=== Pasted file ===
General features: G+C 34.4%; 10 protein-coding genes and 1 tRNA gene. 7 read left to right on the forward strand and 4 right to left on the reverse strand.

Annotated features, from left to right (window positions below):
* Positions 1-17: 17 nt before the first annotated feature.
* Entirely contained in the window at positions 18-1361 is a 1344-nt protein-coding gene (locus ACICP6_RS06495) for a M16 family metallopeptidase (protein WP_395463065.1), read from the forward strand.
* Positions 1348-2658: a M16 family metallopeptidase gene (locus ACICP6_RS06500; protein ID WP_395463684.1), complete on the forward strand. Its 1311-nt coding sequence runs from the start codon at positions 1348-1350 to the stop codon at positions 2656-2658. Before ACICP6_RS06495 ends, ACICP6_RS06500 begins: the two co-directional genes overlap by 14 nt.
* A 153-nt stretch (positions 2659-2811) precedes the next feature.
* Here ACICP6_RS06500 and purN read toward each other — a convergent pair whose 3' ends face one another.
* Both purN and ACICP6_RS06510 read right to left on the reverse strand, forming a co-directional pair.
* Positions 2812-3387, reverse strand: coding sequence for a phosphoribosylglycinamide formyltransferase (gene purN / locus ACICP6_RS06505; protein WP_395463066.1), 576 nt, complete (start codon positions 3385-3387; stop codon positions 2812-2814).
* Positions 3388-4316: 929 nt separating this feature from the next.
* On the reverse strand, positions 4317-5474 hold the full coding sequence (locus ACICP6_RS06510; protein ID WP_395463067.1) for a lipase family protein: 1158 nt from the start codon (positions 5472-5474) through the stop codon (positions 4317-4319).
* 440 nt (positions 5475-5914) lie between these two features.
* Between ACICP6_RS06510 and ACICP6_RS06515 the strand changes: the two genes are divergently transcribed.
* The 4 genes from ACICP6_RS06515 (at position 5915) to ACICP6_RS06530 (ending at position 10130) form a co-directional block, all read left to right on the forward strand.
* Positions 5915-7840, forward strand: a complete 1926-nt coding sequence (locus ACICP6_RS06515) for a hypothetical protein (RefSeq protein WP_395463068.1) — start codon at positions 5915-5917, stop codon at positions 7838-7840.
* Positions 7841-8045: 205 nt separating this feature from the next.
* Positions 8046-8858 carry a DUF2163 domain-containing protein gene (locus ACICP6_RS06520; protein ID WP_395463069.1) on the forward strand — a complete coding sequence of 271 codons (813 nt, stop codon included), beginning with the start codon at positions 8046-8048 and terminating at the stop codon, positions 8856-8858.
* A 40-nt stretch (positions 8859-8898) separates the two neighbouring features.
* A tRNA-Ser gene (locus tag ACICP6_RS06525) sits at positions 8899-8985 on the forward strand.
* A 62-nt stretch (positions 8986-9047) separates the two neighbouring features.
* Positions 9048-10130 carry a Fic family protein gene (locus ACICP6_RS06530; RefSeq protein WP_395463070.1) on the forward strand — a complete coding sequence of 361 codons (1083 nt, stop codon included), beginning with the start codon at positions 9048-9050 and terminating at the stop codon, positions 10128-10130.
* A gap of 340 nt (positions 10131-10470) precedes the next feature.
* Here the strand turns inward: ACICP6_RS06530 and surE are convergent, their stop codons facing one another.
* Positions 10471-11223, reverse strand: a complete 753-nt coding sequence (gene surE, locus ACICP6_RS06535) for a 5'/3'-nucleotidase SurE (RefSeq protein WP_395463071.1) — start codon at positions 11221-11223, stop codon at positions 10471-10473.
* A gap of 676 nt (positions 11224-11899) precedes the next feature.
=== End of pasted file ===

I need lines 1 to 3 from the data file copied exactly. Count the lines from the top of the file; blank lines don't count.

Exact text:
General features: G+C 34.4%; 10 protein-coding genes and 1 tRNA gene. 7 read left to right on the forward strand and 4 right to left on the reverse strand.

Annotated features, from left to right (window positions below):
* Positions 1-17: 17 nt before the first annotated feature.